Should You Short Emerging Markets?

In defence of emerging markets

AMP Capital China Growth Fund [ASX:AGF] is no doubt one of the stocks investors are actively trying to avoid right now. With the massive sell-offs in China and the rest of the world, some Asian markets were off to get some breathing room today. Markets such as China, Vietnam and Hong Kong are celebrating the Lunar New Year. But that hasn’t stopped Japan and Australia from falling through the ‘floor’.

As I read through the letters of discontent on how ‘disastrous’ emerging market stocks have done, one thought crosses my mind. If you are truly bearish on emerging markets — short them.

Or at least go into cash. There is nothing wrong with either choice.

The market is made of individuals, and when the market is volatile investors hold very different views. Then, when markets are doing well, everybody is bullish. And when it is not, everybody is very bearish.

So if you’re in the bearish camp on emerging markets today, go short. Of course shorting is not an easy thing to do.

Try constructing a short-only portfolio first… Go to the ASX and consistently pick out stocks that will go down in value. This is how you construct a short portfolio. Sounds easy right? Not so fast.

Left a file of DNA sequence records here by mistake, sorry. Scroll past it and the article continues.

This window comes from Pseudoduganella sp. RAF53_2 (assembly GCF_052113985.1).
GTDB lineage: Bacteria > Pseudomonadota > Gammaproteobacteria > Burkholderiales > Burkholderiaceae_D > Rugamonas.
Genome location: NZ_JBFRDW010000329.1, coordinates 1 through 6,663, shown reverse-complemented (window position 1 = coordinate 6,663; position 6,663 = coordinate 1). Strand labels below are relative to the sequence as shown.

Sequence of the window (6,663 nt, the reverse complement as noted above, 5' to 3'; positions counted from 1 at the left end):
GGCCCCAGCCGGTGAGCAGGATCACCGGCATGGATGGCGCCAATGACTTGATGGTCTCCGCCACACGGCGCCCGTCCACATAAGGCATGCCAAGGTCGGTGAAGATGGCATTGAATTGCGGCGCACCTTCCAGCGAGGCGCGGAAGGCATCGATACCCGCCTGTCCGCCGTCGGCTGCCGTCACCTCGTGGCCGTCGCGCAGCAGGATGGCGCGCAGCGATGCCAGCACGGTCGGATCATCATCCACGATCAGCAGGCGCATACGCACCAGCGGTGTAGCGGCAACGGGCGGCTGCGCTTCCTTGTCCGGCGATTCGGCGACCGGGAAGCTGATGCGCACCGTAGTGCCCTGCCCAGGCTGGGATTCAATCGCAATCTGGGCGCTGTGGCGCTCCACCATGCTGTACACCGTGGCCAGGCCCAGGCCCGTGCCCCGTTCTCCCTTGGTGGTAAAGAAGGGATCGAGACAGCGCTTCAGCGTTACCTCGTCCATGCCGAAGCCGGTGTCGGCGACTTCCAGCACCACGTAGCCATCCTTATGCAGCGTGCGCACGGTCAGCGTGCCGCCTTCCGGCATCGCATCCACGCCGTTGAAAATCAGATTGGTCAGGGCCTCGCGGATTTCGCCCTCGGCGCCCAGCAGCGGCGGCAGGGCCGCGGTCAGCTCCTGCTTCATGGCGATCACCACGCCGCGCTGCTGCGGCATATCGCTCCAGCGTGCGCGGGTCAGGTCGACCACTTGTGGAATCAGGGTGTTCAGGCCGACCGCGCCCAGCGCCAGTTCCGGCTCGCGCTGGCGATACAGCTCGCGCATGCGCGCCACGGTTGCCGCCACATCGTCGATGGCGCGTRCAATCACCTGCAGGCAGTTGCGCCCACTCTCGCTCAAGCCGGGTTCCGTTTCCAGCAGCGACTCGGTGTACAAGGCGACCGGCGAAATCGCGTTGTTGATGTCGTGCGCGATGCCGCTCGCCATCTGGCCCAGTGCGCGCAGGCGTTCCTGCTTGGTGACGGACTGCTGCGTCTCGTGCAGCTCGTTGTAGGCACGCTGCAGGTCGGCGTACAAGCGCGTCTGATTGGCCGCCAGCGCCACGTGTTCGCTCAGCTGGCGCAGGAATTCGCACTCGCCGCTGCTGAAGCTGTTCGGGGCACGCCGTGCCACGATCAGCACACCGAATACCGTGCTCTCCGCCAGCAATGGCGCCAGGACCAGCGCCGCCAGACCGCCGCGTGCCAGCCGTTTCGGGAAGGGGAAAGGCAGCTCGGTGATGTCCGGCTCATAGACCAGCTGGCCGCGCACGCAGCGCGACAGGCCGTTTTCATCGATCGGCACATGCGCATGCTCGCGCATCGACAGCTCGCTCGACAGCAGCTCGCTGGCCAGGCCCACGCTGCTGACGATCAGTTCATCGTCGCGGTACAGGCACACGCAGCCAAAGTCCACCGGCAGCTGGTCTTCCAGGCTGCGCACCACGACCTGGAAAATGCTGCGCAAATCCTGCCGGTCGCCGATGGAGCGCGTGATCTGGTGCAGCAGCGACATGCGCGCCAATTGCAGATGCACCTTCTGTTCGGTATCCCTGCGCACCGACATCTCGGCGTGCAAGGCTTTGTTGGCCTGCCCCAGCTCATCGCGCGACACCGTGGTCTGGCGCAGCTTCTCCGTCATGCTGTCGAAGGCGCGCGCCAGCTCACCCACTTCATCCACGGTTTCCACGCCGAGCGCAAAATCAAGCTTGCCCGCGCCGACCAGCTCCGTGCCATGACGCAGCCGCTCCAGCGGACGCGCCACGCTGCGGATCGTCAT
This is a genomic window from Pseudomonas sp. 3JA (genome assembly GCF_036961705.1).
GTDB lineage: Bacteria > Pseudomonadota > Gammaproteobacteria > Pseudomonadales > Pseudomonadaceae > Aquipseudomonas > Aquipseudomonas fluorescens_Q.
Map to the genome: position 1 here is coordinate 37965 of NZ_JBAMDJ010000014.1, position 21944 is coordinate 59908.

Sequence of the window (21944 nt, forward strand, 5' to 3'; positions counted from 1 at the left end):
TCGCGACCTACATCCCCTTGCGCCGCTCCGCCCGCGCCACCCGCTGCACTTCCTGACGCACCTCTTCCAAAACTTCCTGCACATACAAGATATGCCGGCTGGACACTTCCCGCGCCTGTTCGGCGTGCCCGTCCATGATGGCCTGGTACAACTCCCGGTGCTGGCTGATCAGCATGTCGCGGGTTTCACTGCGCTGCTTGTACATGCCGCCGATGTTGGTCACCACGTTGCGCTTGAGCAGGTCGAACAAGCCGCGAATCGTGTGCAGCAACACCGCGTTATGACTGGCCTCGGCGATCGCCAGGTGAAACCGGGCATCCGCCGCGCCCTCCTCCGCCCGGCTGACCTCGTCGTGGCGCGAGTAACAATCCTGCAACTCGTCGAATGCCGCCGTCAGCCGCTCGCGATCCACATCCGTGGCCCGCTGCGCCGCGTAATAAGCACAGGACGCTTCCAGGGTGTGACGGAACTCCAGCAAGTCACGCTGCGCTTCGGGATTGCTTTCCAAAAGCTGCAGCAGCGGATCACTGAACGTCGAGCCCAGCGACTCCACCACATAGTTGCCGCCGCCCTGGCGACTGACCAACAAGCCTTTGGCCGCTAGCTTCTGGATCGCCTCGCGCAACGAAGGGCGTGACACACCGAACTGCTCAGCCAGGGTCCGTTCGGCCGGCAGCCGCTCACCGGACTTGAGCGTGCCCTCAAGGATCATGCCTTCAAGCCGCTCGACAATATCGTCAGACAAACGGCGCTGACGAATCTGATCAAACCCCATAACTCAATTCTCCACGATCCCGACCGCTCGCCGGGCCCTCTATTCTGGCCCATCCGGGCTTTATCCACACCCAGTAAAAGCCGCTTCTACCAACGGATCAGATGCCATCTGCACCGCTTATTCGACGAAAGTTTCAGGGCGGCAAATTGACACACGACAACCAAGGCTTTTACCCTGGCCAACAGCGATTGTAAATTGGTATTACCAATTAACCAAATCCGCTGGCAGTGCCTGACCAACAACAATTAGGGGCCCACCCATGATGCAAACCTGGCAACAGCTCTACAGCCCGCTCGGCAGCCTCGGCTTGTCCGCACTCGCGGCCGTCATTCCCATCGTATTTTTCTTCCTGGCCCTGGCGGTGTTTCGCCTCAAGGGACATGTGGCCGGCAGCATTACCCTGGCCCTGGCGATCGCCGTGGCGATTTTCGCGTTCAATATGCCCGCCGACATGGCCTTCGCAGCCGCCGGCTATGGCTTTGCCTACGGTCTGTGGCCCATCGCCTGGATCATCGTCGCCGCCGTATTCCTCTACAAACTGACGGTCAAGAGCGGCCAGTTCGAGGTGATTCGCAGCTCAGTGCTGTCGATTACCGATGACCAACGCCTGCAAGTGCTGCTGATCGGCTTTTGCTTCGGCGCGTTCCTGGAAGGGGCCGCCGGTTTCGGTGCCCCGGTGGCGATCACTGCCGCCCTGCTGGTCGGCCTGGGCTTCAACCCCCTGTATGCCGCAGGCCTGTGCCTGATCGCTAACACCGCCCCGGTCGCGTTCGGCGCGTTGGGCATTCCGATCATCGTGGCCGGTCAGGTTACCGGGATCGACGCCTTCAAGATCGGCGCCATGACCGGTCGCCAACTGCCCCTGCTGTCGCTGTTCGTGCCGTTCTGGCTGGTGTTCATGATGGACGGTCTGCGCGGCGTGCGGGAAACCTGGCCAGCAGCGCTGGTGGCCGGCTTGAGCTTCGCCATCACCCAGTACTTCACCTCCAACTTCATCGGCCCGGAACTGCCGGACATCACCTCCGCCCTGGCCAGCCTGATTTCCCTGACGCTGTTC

Remember, most stocks go up in value in the long term, simply because most businesses create value instead of destroying value over time. Even if they fall, the downside is simply capped by 100% because you can’t lose more than the value of your stock. But the upside is not capped. Stocks can gain multi-hundreds of percent. Think of Commonwealth bank of Australia [ASX:CBA] and BHP Billiton [ASX:BHP]. CBA has gained 200% since the year 2000 and BHP was up almost 600% at the height of the commodity bull market.

It is why our economy grows at positive rates and not negative.

Long-only portfolios are by far the most straight-forward approach to investing for most institutions and retail investors.

Now that doesn’t mean that emerging markets — and in fact the entire global market — aren’t going through a period of downward pressure. Of course they are.

Market excess led to a long bull market, and this is logically now followed by a correction in the form of a bear market. But I have zero doubt that a bull market will resurface. And when it does, emerging markets will offer some of the best gains out there.

In the meantime, if you’ve got the stomach for it, and you’re convinced the rebound isn’t just around the corner, you can always go short.

Ken Wangdong
Emerging Market Analyst, New Frontier Investor

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